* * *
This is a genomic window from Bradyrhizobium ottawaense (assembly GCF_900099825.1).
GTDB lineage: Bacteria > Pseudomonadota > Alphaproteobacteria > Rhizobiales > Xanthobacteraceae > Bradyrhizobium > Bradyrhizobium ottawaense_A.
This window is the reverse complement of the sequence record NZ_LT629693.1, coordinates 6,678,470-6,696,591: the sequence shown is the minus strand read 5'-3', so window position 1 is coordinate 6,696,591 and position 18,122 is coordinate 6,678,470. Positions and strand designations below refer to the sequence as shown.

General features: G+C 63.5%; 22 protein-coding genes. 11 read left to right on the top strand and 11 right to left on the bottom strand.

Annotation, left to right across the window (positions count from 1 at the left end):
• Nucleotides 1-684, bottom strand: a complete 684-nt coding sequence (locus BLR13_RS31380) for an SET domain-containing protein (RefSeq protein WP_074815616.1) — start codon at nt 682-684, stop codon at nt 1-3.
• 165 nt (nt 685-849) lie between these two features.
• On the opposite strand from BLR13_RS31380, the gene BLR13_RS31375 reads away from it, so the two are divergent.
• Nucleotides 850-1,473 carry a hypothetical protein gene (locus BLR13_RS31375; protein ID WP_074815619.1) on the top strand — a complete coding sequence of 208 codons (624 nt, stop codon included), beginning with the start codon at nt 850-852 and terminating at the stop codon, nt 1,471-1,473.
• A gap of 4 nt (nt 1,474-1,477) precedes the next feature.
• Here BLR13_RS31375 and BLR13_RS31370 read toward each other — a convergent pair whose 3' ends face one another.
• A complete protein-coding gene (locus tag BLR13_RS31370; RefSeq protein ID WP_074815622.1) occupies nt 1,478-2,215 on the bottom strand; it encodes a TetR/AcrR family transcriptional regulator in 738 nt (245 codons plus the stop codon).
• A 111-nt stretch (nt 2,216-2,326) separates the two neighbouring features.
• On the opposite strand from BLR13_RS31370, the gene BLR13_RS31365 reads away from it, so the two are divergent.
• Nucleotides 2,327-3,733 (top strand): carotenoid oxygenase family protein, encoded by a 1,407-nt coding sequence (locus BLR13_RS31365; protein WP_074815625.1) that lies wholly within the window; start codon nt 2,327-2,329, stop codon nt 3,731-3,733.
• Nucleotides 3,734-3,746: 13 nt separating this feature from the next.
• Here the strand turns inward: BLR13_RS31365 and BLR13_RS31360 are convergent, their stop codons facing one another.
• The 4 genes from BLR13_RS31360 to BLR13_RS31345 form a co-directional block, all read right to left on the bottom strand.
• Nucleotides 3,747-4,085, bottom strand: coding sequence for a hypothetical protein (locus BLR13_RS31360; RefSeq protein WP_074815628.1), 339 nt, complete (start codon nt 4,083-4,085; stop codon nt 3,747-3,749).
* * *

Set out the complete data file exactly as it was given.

This is a genomic window from Bradyrhizobium ottawaense (assembly GCF_900099825.1).
GTDB lineage: Bacteria > Pseudomonadota > Alphaproteobacteria > Rhizobiales > Xanthobacteraceae > Bradyrhizobium > Bradyrhizobium ottawaense_A.
This window is the reverse complement of the sequence record NZ_LT629693.1, coordinates 6,678,470-6,696,591: the sequence shown is the minus strand read 5'-3', so window position 1 is coordinate 6,696,591 and position 18,122 is coordinate 6,678,470. Positions and strand designations below refer to the sequence as shown.

General features: G+C 63.5%; 22 protein-coding genes. 11 read left to right on the top strand and 11 right to left on the bottom strand.

Annotation, left to right across the window (positions count from 1 at the left end):
• Nucleotides 1-684, bottom strand: a complete 684-nt coding sequence (locus BLR13_RS31380) for an SET domain-containing protein (RefSeq protein WP_074815616.1) — start codon at nt 682-684, stop codon at nt 1-3.
• 165 nt (nt 685-849) lie between these two features.
• On the opposite strand from BLR13_RS31380, the gene BLR13_RS31375 reads away from it, so the two are divergent.
• Nucleotides 850-1,473 carry a hypothetical protein gene (locus BLR13_RS31375; protein ID WP_074815619.1) on the top strand — a complete coding sequence of 208 codons (624 nt, stop codon included), beginning with the start codon at nt 850-852 and terminating at the stop codon, nt 1,471-1,473.
• A gap of 4 nt (nt 1,474-1,477) precedes the next feature.
• Here BLR13_RS31375 and BLR13_RS31370 read toward each other — a convergent pair whose 3' ends face one another.
• A complete protein-coding gene (locus tag BLR13_RS31370; RefSeq protein ID WP_074815622.1) occupies nt 1,478-2,215 on the bottom strand; it encodes a TetR/AcrR family transcriptional regulator in 738 nt (245 codons plus the stop codon).
• A 111-nt stretch (nt 2,216-2,326) separates the two neighbouring features.
• On the opposite strand from BLR13_RS31370, the gene BLR13_RS31365 reads away from it, so the two are divergent.
• Nucleotides 2,327-3,733 (top strand): carotenoid oxygenase family protein, encoded by a 1,407-nt coding sequence (locus BLR13_RS31365; protein WP_074815625.1) that lies wholly within the window; start codon nt 2,327-2,329, stop codon nt 3,731-3,733.
• Nucleotides 3,734-3,746: 13 nt separating this feature from the next.
• Here the strand turns inward: BLR13_RS31365 and BLR13_RS31360 are convergent, their stop codons facing one another.
• The 4 genes from BLR13_RS31360 to BLR13_RS31345 form a co-directional block, all read right to left on the bottom strand.
• Nucleotides 3,747-4,085, bottom strand: coding sequence for a hypothetical protein (locus BLR13_RS31360; RefSeq protein WP_074815628.1), 339 nt, complete (start codon nt 4,083-4,085; stop codon nt 3,747-3,749).